Restore from backup - bringing a Mac back with Time Capsule

My brother called and told me my mom was in the hospital. At 80 her health has been declining pretty rapidly so I immediately booked a flight to California, planning to spend a week there to help my brother with both her and my father. Needless to say I had a lot on my mind as I rushed to the airport in the wee hours of a Tuesday morning last week.

Back at home my wife's MacBook sat at her desk, left on overnight like she often did so that when she woke up in the morning a quick shake of the mouse would brighten the screen and allow her to check e-mail. From what I can tell in the hourly backup logs, at roughly the same time my aircraft lifted off the runway the 120GB hard disk in her MacBook crashed.

When I checked in with my wife that night to update her on my mom's status, she told me that her MacBook was dead.

Me: "Dead?"
Allison: "It's just got a gray screen. I've tried restarting it and that's all that comes up."

Of course, this has to happen when the only techie in the family leaves on a weeklong trip. Fortunately for us my wife's MacBook is backed up regularly using Time Machine pointing at a Time Capsule. To make a really long story short, I tried to get our 14 year old daughter to install a replacement drive into the MacBook. The salesman at BestBuy sold her the wrong drive so after trying to jam a PATA drive into a SATA slot, she gave up until I returned home.

Bringing Back a Dead Mac
When I came home from California I promptly returned the incorrect drive and picked up a Western Digital 320GB black drive instead. Fast, high capacity, good reviews and I've had excellent luck with WD drives in the past. The installation was a snap as I've done this before.

I did encounter a problem when I first tried restoring my data though. Having purchased a number of different Macs over the last two years, I had quite a few OS X install disks lying around, including several for MacBooks since my wife and both daughters have them. Apparently I was using the wrong one because it would not allow me to do a restore from the Mac OS X Install Disc. Once I figured out the correct disk everything went much more smoothly. If you have multiple Macs you may want to label your disk sets to ensure they match up w/ the right Mac.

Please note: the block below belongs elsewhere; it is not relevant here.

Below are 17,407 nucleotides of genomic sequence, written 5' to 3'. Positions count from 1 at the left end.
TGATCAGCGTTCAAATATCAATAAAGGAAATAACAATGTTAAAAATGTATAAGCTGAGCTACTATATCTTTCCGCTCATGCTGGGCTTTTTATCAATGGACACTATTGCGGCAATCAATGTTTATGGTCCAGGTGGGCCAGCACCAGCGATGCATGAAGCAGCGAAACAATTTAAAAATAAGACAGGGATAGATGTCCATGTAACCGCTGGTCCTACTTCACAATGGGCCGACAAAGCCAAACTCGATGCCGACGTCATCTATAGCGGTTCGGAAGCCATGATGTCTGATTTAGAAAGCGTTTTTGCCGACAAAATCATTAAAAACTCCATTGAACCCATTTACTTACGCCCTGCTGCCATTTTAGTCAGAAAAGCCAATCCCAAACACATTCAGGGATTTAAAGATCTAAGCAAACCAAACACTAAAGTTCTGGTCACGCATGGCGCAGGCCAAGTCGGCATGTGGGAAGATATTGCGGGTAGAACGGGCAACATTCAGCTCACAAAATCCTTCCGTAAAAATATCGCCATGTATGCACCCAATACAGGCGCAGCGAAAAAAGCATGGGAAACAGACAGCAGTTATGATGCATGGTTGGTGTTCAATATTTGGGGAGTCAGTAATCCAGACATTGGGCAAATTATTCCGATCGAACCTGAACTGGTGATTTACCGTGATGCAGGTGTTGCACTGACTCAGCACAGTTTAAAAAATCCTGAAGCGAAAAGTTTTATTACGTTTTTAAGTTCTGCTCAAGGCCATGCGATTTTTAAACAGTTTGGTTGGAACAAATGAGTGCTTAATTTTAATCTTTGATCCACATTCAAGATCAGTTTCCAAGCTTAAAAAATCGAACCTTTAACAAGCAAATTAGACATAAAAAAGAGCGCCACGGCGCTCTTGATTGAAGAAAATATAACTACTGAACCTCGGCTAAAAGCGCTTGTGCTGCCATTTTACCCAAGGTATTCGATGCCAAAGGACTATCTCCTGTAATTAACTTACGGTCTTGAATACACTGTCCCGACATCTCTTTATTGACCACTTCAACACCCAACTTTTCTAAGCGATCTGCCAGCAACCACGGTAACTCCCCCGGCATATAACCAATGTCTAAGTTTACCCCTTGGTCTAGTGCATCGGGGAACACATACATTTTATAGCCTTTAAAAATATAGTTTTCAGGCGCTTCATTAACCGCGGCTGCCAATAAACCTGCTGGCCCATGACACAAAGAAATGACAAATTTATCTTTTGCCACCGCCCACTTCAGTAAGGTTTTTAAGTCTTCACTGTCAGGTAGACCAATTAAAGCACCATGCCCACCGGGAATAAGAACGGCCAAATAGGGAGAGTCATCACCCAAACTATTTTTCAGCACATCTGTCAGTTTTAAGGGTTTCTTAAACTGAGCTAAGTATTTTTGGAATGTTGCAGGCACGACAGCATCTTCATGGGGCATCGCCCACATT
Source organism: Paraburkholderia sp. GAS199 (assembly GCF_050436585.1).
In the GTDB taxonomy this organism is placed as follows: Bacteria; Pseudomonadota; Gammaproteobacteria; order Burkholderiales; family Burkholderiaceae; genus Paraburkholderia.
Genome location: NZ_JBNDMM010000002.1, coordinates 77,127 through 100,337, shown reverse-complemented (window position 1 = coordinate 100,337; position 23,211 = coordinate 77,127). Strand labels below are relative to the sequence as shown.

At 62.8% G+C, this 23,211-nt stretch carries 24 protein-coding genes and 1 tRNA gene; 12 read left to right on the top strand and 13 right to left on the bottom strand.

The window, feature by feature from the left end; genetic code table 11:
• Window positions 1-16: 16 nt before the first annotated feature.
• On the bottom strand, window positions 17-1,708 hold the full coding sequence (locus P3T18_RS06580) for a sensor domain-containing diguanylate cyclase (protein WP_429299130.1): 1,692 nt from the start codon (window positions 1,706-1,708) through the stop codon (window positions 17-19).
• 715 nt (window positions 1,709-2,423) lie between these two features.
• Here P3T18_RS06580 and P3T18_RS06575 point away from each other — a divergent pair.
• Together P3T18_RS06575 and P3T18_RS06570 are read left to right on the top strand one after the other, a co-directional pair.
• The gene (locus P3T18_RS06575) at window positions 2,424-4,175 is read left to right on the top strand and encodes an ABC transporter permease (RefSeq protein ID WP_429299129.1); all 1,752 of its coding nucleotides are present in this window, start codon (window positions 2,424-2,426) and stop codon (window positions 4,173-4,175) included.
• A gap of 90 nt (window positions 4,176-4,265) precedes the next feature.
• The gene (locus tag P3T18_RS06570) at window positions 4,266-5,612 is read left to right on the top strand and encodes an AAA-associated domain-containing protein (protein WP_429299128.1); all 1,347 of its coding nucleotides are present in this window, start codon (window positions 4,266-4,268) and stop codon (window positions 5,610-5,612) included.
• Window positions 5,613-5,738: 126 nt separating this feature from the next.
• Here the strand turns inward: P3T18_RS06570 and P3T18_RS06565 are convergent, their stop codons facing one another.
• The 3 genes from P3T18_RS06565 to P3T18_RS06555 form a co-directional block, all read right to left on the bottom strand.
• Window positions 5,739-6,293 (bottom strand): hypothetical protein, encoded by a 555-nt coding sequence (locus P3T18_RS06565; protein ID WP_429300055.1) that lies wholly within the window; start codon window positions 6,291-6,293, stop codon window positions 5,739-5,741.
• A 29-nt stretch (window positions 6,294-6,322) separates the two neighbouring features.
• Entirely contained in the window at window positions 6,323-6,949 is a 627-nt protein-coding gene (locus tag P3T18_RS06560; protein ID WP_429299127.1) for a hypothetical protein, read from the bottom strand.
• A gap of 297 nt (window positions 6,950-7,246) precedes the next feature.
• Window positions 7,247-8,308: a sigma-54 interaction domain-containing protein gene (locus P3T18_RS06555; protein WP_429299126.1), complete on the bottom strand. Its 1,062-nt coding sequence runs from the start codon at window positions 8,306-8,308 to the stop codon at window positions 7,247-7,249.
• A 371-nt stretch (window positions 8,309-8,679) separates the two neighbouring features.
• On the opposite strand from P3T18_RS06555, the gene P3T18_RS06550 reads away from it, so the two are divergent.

First I used Disk Utility to format the drive as a single large partition using Mac OS Extended (Journaled). Next, from the OS X Installer menu I ran the restore utility. By following the prompts I was able to select our Time Capsule and choose the correct bundle on it for my wife's machine.

Though I normally access the network from her machine using WiFi, I took a standard ethernet cable and plugged it directly into the Time Capsule to help speed up the process. It ended up taking about 3 hours to restore her machine. Once restored a quick reboot returned her machine to its pre-hard-drive-crash state.

The Importance of Backups
Do yourself a favor right now: check the status of your backup and—if you're the techie in the family—do that for all the computers in your home. Make sure it's running properly and that you have a basic game plan for the day your primary (or secondary) hard drive fails. Your hard drive will eventually fail. It may not happen for ten years, several months or as you are reading this but it will eventually fail.

As more and more of our lives are captured digitally, backups are more important than ever. If all you do is set up Time Machine to point at a remote drive at least you have something to fall back on.